The rollers of the second set 16 are engaged to the output gear 64 which is fixedly engaged to the output flange 66 via a threaded post and nut arrangement 52 and a spline arrangement 65. The post and nut arrangement 52 axialy couples the parts 66, 64. The spline arrangement 65 rotationally couples the parts 66, 64. The output flange 66 and the output gear 64 are rotational mounted to the housing 12 by bearings 50. The main shaft 18 may laterally shift within a bushing of the output gear 64 as shown by the hidden lines in
The driven disc 22 is fixedly secured to the main shaft with the threaded fastener 54 and is also rotationally decoupled from the output gear 64. As a review, rotation is imparted on the input flange 38, to the input gear 42, to the first set of rollers 14, to the drive disc 20, to the split idler disc assembly 24, to the driven disc 22 through the main shaft, to the second set of rollers 16, and ultimately to the output gear 64 and the output flange 66. The continuously variable transmission 10 shown and described herein may also be reversible in that the input power may be received by the flange 66 and flange 38 may deliver the output.
Referring now to
Referring now to
The first set of rollers 14 may be hydraulically connected to a first hydraulic system. To traverse the rollers 44 of the first set 14 closer to the main shaft, the hydraulic lines 68 of the first set of rollers 14 may be increased in pressure. This forces the rollers 44 of the first set 14 closer to the main shaft 18 as shown by the hidden lines in
As the rollers 44 of the first set 14 and the second set 16 are pushed closer to or further away from the main shaft 18, a distance 72 (see
During operation of the continuously variable transmission 10, the distance 72 may increase or decrease as the rollers of the first set 14 or second set 16 are pushed toward the main shaft 18. The split idler disc assembly 24 compresses or expands based on the action of the distance 72. The split idler disc assembly 24 mitigates against asymmetrical loading on the rollers 44 of the first and second sets 14, 16 that may be caused by a change in distance 72 by compressing the split idler disc assembly 24. If the split idler disc assembly 24 did not compress then the discs 20, 22 may impose asymmetrical loading on the rollers 44 of the first and second sets 14, 16 such that the rollers 44 of the first set 14 may rotate about axes that are not within the same plane, and the rollers 44 of the second set 16 may rotate about axes that are not within the same. Moreover, the axes of the rotation of the first set of rollers 14 may not be parallel to the axes of the rotation of the second set of rollers 16.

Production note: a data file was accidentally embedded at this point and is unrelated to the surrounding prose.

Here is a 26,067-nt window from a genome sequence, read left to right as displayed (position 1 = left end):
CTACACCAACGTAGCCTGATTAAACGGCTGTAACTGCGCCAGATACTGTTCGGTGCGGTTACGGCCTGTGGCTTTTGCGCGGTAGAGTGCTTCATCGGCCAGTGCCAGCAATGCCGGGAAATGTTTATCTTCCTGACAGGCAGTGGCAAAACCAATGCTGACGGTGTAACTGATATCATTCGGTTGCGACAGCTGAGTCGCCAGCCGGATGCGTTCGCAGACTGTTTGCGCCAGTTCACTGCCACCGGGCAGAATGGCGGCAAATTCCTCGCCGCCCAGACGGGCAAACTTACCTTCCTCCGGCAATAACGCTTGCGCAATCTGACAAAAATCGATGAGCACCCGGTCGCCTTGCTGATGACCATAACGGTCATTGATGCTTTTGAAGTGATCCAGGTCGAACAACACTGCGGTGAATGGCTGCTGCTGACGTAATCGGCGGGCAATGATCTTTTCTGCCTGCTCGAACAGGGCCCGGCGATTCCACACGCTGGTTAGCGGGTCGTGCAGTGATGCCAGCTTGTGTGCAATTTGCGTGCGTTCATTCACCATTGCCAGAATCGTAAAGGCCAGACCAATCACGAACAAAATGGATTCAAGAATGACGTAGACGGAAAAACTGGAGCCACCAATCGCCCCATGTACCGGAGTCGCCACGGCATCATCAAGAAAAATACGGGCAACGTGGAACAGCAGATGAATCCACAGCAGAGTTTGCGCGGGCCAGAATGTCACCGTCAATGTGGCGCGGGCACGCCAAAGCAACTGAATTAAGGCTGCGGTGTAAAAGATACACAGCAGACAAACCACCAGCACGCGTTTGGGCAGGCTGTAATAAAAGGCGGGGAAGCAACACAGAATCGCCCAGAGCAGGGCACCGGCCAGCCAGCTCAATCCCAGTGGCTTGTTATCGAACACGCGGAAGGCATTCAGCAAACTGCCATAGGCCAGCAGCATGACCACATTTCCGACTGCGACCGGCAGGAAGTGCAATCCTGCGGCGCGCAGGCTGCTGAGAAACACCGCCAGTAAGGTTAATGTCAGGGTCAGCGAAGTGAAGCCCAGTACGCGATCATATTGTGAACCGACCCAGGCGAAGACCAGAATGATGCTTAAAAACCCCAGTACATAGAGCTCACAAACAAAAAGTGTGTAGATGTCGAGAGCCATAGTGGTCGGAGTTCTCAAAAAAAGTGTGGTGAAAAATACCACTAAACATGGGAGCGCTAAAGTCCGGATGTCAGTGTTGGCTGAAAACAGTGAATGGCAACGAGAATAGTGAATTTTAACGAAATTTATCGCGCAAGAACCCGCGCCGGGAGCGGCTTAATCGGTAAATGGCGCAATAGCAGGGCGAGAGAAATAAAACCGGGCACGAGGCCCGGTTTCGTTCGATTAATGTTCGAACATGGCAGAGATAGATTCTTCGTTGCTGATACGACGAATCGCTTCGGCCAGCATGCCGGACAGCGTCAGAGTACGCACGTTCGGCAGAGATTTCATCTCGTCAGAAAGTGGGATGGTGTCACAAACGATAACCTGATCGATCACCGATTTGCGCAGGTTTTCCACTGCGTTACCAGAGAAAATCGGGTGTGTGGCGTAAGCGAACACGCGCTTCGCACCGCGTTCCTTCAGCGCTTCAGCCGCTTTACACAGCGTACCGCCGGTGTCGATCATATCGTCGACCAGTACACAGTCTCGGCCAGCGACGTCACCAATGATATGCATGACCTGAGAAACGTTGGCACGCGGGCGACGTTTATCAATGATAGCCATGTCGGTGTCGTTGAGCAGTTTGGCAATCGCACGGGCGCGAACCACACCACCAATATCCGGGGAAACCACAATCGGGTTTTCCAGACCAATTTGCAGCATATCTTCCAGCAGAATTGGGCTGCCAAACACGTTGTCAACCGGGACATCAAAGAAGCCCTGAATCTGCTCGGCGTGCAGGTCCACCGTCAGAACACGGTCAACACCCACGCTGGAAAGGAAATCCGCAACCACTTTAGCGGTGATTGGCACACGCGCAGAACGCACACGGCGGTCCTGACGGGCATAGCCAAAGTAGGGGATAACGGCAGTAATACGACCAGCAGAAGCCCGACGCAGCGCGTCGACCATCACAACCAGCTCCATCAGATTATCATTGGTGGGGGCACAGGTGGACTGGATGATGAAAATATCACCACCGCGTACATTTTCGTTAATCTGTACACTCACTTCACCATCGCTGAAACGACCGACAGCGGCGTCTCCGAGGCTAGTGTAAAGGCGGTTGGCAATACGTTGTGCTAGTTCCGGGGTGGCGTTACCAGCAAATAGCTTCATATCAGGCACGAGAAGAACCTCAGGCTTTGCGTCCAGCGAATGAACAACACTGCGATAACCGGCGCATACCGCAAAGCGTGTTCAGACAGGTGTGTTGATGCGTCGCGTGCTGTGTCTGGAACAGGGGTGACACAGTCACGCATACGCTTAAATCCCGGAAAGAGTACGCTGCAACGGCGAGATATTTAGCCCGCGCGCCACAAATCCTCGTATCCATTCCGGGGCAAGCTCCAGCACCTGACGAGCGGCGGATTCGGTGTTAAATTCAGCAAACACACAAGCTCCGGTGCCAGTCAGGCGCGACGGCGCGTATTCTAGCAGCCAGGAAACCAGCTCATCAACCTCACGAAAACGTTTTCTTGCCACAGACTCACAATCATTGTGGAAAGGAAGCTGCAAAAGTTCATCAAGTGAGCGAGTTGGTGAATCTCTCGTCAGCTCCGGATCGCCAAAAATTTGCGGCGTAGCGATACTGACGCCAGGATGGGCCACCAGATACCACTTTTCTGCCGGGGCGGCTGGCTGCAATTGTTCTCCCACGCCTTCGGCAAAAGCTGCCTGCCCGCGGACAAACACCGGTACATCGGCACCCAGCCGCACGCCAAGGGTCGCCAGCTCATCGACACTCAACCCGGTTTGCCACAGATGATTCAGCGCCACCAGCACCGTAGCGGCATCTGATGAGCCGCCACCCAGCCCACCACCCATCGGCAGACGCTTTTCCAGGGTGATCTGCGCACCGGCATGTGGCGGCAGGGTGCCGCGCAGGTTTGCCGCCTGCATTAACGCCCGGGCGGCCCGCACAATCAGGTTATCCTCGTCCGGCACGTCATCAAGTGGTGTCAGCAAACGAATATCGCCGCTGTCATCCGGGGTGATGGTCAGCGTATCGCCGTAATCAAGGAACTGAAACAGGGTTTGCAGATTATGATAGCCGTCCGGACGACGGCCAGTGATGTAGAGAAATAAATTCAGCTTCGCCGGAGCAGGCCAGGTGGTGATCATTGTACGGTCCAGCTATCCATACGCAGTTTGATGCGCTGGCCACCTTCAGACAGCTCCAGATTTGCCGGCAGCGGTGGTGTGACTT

Referring now to
Referring now to
In an aspect of the continuously variable transmission 10, the spring rate of the strain compensator 32 may correspond to the spring rate of the main shaft 18 such that the deflection in distance 74 compensates for the deflection in distance 72. To this end, the main shaft 18 and the strain compensator 32 may be modified to achieve the desired deflections. By way of example and not limitation, any one or more of the following modifications may be made to the shaft 18 and the strain compensator 32 to adjust and match the spring rates of the shaft 18 and the strain compensator 32. The shaft 18 may be hollowed out, as shown in
In an aspect of the continuously variable transmission 10, each of the rollers 44 of the first and second sets 14, 16 may be spring loaded with a biasing member 86. The biasing member 86 may be a compression spring as shown in
Referring now back to
The above description is given by way of example, and not limitation. Given the above disclosure, one skilled in the art could devise variations that are within the scope and spirit of the invention disclosed herein, including various ways of mounting the main shaft to the housing. Further, the various features of the embodiments disclosed herein can be used alone, or in varying combinations with each other and are not intended to be limited to the specific combination described herein. Thus, the scope of the claims is not to be limited by the illustrated embodiments.
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|Citing Patent||Filing date||Publication date||Applicant||Title|
|US20140369834 *||Jun 17, 2013||Dec 18, 2014||Basel Alsayyed||Method And System For Harvesting Drag Force Acting On Moving Vehicles|
|U.S. Classification||476/51, 476/65, 476/71|
|Jul 20, 2009||AS||Assignment|
Owner name: BUELNA, TERRY, MR., CALIFORNIA
Free format text: ASSIGNMENT OF ASSIGNORS INTEREST;ASSIGNOR:GUPTA, NEIL, MR.;REEL/FRAME:022978/0476
Effective date: 20090715
|Nov 20, 2015||REMI||Maintenance fee reminder mailed|
|Apr 10, 2016||LAPS||Lapse for failure to pay maintenance fees|
|May 31, 2016||FP||Expired due to failure to pay maintenance fee|
Effective date: 20160410